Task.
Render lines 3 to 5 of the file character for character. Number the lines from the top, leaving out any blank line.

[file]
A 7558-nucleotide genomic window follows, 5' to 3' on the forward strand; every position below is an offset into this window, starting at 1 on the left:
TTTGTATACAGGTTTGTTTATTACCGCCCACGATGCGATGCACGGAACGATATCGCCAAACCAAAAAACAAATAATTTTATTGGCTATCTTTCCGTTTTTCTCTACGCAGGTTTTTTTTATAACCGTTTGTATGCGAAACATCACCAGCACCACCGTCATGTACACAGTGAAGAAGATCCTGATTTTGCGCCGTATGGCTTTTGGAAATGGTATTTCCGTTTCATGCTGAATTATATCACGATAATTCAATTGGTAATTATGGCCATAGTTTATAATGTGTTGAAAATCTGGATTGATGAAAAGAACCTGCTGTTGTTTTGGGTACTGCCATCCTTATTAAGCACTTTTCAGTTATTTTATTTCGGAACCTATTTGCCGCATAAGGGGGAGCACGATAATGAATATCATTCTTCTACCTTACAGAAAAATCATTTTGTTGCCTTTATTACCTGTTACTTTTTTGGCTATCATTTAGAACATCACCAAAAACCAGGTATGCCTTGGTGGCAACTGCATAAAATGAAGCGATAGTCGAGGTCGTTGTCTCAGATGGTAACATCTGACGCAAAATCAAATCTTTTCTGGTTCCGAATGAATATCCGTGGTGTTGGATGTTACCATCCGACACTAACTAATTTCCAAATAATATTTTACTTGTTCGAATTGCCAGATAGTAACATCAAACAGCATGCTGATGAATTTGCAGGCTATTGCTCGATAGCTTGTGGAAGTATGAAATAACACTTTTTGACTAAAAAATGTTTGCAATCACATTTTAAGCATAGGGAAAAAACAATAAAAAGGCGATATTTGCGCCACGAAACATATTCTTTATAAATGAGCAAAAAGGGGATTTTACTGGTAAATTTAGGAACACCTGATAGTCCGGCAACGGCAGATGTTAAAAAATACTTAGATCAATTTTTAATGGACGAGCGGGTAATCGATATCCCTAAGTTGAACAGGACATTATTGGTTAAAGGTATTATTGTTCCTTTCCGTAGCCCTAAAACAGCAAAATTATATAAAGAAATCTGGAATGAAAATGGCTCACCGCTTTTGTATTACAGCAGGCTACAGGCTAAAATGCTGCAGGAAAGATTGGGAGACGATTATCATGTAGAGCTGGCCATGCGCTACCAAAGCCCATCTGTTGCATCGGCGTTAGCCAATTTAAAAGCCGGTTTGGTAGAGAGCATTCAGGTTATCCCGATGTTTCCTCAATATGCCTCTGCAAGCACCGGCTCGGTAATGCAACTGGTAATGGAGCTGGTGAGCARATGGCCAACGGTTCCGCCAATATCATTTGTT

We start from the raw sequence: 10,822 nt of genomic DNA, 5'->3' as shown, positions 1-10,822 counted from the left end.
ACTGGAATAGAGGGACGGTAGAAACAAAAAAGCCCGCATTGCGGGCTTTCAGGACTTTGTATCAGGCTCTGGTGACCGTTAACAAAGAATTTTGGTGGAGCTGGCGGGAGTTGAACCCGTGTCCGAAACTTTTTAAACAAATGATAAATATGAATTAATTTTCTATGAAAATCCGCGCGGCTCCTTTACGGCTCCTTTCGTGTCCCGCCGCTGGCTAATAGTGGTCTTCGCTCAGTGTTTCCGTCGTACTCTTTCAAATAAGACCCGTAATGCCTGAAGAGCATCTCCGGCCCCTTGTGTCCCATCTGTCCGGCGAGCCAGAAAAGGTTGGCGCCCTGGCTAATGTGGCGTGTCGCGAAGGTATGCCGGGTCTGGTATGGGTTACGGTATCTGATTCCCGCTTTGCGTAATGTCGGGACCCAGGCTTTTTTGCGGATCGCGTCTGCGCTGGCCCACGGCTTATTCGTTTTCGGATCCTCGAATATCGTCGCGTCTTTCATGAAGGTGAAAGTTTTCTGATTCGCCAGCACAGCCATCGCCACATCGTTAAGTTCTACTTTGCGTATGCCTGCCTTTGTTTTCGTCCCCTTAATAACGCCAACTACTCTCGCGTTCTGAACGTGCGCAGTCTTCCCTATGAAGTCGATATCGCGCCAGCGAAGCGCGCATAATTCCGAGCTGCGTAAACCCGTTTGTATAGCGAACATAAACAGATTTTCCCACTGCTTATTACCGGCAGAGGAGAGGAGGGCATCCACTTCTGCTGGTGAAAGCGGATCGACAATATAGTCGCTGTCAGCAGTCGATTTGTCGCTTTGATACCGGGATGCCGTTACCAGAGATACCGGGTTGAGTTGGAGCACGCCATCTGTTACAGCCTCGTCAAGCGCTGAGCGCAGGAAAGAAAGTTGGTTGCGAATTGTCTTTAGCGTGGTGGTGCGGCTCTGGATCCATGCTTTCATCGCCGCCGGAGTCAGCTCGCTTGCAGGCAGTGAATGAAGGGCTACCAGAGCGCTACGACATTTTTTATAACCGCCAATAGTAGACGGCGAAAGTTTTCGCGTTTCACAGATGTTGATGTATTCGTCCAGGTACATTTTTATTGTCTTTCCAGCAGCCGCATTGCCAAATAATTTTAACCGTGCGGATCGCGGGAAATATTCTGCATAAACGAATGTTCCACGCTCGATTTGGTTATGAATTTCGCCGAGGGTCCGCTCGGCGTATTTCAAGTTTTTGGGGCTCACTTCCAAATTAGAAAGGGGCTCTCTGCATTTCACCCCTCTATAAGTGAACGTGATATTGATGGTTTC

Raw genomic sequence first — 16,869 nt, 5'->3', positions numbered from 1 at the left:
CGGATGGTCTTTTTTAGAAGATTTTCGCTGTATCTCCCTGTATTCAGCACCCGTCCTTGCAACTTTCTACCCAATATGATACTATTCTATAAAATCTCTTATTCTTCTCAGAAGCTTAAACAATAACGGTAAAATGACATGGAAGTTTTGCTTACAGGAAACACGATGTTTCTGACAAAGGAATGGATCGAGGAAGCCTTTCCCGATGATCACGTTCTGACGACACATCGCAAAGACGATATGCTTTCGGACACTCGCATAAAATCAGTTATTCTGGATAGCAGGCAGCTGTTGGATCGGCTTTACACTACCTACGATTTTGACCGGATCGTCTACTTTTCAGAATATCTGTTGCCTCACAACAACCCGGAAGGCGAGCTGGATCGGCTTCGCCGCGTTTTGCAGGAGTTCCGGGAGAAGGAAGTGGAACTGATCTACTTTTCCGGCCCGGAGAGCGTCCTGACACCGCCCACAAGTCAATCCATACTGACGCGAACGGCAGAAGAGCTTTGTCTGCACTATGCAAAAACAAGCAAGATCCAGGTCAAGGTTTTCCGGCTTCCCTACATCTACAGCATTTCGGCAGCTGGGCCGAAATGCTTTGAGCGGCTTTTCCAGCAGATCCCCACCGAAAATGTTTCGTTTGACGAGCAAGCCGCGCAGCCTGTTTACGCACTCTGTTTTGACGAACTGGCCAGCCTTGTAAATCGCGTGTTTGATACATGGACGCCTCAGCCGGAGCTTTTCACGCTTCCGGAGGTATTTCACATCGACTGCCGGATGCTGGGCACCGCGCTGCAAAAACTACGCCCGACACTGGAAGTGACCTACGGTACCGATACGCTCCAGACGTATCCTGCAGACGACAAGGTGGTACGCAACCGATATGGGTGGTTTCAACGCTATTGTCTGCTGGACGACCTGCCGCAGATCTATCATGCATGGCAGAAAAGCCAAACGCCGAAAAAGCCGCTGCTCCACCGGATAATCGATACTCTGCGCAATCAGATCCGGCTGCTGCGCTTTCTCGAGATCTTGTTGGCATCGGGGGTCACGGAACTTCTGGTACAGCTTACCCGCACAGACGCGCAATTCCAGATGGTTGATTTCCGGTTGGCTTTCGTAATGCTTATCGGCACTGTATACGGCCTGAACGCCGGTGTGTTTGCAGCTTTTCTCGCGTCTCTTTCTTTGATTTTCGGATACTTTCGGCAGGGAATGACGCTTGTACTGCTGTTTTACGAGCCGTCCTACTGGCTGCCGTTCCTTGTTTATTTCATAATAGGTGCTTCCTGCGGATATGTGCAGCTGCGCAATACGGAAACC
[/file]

We start from the raw sequence: 10,822 nt of genomic DNA, 5'->3' as shown, positions 1-10,822 counted from the left end.
ACTGGAATAGAGGGACGGTAGAAACAAAAAAGCCCGCATTGCGGGCTTTCAGGACTTTGTATCAGGCTCTGGTGACCGTTAACAAAGAATTTTGGTGGAGCTGGCGGGAGTTGAACCCGTGTCCGAAACTTTTTAAACAAATGATAAATATGAATTAATTTTCTATGAAAATCCGCGCGGCTCCTTTACGGCTCCTTTCGTGTCCCGCCGCTGGCTAATAGTGGTCTTCGCTCAGTGTTTCCGTCGTACTCTTTCAAATAAGACCCGTAATGCCTGAAGAGCATCTCCGGCCCCTTGTGTCCCATCTGTCCGGCGAGCCAGAAAAGGTTGGCGCCCTGGCTAATGTGGCGTGTCGCGAAGGTATGCCGGGTCTGGTATGGGTTACGGTATCTGATTCCCGCTTTGCGTAATGTCGGGACCCAGGCTTTTTTGCGGATCGCGTCTGCGCTGGCCCACGGCTTATTCGTTTTCGGATCCTCGAATATCGTCGCGTCTTTCATGAAGGTGAAAGTTTTCTGATTCGCCAGCACAGCCATCGCCACATCGTTAAGTTCTACTTTGCGTATGCCTGCCTTTGTTTTCGTCCCCTTAATAACGCCAACTACTCTCGCGTTCTGAACGTGCGCAGTCTTCCCTATGAAGTCGATATCGCGCCAGCGAAGCGCGCATAATTCCGAGCTGCGTAAACCCGTTTGTATAGCGAACATAAACAGATTTTCCCACTGCTTATTACCGGCAGAGGAGAGGAGGGCATCCACTTCTGCTGGTGAAAGCGGATCGACAATATAGTCGCTGTCAGCAGTCGATTTGTCGCTTTGATACCGGGATGCCGTTACCAGAGATACCGGGTTGAGTTGGAGCACGCCATCTGTTACAGCCTCGTCAAGCGCTGAGCGCAGGAAAGAAAGTTGGTTGCGAATTGTCTTTAGCGTGGTGGTGCGGCTCTGGATCCATGCTTTCATCGCCGCCGGAGTCAGCTCGCTTGCAGGCAGTGAATGAAGGGCTACCAGAGCGCTACGACATTTTTTATAACCGCCAATAGTAGACGGCGAAAGTTTTCGCGTTTCACAGATGTTGATGTATTCGTCCAGGTACATTTTTATTGTCTTTCCAGCAGCCGCATTGCCAAATAATTTTAACCGTGCGGATCGCGGGAAATATTCTGCATAAACGAATGTTCCACGCTCGATTTGGTTATGAATTTCGCCGAGGGTCCGCTCGGCGTATTTCAAGTTTTTGGGGCTCACTTCCAAATTAGAAAGGGGCTCTCTGCATTTCACCCCTCTATAAGTGAACGTGATATTGATGGTTTC

Raw genomic sequence first — 16,869 nt, 5'->3', positions numbered from 1 at the left: